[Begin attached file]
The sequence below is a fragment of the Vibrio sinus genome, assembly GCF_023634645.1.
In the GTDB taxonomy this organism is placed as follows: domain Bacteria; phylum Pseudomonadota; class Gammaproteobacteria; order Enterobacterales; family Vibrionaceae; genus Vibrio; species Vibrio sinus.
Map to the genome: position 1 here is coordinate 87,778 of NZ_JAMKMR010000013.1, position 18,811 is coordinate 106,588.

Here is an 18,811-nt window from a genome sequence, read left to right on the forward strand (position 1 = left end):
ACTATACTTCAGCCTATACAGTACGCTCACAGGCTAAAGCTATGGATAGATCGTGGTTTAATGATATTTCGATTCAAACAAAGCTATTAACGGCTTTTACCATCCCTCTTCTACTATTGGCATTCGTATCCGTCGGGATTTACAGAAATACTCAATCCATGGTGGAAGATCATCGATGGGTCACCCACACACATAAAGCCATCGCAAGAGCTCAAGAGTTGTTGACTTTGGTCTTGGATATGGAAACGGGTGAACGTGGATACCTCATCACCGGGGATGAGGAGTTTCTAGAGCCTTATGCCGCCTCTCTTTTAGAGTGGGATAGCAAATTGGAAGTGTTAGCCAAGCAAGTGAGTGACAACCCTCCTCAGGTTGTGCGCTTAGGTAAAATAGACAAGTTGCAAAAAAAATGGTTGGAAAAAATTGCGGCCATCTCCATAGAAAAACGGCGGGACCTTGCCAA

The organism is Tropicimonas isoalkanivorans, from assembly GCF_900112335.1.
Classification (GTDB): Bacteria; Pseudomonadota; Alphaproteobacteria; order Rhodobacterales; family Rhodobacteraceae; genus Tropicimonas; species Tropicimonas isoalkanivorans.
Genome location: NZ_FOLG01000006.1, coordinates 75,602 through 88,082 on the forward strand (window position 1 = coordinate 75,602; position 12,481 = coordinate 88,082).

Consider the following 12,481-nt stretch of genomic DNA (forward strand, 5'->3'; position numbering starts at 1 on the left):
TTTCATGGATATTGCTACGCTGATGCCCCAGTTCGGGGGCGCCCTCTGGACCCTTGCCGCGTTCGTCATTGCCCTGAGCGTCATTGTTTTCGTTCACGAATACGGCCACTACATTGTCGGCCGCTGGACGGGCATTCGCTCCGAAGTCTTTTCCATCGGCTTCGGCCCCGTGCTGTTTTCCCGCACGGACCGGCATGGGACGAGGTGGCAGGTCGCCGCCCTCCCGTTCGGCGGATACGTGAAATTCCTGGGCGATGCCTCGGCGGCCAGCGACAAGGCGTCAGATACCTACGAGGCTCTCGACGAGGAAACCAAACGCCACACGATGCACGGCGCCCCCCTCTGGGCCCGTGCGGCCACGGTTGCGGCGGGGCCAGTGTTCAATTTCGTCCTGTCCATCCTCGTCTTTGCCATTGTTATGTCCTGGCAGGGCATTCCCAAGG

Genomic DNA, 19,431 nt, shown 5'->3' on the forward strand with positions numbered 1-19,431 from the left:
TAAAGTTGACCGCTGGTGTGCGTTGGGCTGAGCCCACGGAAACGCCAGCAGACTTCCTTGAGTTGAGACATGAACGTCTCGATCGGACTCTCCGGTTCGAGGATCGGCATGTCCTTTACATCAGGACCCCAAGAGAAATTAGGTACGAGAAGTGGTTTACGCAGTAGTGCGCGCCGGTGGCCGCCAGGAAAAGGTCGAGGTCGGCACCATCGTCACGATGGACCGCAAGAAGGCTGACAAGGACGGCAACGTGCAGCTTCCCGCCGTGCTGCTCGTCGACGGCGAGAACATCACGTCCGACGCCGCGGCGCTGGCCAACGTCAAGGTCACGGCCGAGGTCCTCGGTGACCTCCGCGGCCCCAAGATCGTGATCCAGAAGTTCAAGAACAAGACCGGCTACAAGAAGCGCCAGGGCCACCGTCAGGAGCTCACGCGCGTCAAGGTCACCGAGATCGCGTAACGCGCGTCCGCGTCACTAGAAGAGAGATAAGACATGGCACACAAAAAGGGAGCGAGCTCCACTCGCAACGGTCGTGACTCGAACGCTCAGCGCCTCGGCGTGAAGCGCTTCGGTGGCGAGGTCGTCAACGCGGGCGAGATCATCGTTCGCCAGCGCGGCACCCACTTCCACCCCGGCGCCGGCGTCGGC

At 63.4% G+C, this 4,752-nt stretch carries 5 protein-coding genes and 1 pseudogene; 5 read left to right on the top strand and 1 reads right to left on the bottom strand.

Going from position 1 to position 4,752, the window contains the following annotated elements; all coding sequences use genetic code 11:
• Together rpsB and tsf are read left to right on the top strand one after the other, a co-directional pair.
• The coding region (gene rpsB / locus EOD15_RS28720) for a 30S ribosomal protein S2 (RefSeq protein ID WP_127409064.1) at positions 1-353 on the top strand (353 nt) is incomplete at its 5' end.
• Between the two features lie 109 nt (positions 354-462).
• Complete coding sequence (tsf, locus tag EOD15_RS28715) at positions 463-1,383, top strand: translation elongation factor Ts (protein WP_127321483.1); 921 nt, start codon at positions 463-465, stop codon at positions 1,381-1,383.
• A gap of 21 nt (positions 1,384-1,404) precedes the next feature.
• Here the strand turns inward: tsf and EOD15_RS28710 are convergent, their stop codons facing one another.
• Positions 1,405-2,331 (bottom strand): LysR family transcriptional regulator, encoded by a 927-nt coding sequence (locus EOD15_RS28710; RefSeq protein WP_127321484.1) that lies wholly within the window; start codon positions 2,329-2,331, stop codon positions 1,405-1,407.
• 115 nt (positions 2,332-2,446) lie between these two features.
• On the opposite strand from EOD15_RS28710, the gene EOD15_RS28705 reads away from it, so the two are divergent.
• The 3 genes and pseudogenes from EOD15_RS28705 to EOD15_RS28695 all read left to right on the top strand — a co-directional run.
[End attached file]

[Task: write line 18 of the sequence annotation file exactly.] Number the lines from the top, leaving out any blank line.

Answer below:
• Complete coding sequence (tsf, locus tag EOD15_RS28715) at positions 463-1,383, top strand: translation elongation factor Ts (protein WP_127321483.1); 921 nt, start codon at positions 463-465, stop codon at positions 1,381-1,383.